This year, it’s about pride and the chance to become a champion. For three Bona starters, it’s the chance to avenge 2019’s A-10 final loss.

The 2021 A-10 champion will receive the immediate satisfaction of knowing that it has reserved the league’s coveted automatic NCAA bid. The runner-up, barring an inexplicable snub, will hear its name called just hours later during the NCAA selection show.

A-10 TOURNAMENT: favorites, sleepers and players to watch

photo courtesy of gobonnies.sbu.edu

By Peter Byrne

RICHMOND, VA — Although it hasn’t always been easy, the college basketball regular season has concluded and there will be an Atlantic 10 tournament for the first time since 2019. There will be notable changes between this year’s tournament and the one from just two years before.

Instead of the entire tournament being held in Brooklyn, New York, the majority of the 2021 A-10 tournament will be held in Richmond, Virginia. VCU and Richmond will both play host until the tournament championship, which will be played in Dayton, Ohio.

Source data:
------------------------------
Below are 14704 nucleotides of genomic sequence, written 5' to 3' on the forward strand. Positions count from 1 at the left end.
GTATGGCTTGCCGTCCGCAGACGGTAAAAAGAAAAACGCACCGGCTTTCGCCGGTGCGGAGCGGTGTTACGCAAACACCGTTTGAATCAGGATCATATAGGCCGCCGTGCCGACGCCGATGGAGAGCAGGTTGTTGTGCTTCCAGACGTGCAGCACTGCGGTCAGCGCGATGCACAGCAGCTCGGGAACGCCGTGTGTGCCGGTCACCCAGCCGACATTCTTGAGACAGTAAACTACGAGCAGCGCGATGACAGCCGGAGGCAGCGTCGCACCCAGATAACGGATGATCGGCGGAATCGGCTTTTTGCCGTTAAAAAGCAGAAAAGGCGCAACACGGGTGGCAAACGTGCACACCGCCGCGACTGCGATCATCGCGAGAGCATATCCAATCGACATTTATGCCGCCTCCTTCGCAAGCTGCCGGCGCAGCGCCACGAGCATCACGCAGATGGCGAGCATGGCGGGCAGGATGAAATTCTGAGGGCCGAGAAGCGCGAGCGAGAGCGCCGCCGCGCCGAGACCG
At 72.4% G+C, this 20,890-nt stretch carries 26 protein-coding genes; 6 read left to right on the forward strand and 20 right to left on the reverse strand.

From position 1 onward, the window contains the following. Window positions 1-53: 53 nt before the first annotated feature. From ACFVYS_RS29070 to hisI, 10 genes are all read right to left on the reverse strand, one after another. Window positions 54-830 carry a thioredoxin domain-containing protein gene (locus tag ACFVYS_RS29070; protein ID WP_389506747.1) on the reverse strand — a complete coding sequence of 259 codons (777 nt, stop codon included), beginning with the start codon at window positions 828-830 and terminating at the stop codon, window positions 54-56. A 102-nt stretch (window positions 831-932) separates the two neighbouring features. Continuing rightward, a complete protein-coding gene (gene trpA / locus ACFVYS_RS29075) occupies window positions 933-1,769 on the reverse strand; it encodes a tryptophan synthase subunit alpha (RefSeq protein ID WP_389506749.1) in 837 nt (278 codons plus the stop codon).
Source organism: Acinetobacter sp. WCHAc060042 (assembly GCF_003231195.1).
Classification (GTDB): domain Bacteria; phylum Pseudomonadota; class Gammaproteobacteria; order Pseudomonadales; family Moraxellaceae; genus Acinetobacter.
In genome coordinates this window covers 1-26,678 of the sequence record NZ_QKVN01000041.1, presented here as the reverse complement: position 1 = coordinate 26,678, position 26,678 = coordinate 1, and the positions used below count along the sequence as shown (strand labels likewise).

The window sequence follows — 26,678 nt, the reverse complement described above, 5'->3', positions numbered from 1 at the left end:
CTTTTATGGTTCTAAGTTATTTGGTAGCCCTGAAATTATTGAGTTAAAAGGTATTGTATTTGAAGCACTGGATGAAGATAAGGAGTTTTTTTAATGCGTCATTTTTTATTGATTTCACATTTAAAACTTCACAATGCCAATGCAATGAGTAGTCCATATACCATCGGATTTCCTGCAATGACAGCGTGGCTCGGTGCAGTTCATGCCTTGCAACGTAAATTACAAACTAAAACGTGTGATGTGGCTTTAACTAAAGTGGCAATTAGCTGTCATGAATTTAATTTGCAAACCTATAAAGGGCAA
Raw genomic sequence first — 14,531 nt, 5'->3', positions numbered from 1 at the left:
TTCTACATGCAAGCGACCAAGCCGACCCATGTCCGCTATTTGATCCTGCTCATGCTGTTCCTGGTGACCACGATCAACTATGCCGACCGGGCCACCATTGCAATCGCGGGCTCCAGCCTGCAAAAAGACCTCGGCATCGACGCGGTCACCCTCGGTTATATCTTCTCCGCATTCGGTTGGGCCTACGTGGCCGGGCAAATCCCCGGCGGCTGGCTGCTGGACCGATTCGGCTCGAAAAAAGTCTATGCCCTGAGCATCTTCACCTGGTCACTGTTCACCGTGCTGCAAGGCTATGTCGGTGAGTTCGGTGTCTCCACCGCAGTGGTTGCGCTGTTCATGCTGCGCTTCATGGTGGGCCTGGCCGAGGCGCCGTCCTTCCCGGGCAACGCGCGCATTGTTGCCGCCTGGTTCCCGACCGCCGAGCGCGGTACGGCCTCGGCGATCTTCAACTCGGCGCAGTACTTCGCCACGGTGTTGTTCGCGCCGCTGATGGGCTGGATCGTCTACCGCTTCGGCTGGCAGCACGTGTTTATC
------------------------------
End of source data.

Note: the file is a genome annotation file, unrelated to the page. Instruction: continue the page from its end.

Furthermore, the tournament championship will be played eight days after the semifinals conclude. The tournament will go from March 3-6, with the title game on March 14. Despite some changes, the format is the same, and each team will be fighting for an automatic bid and a ticket to the NCAA tournament.  

THE FAVORITE(S): 

The favorites heading into the tournament will be the top two teams in St. Bonaventure and VCU.

The teams finished a half game apart in the standings and split their regular-season meetings, each team winning on their home floor. Both the Bonnies and Rams lost their final regular season matchups, so expect both teams to come out for revenge in Richmond. It would come to nobody’s surprise if these teams were playing for Atlantic 10 championship in Dayton. 

THE SLEEPER: 

Saint Louis was a preseason favorite heading into the season and has failed to exceed expectations. However, a lengthy COVID pause that had them out for over a month is worth noting. Now seeded fourth, the Bilikens are coming off two straight victories and look to be hitting their stride at just the right time.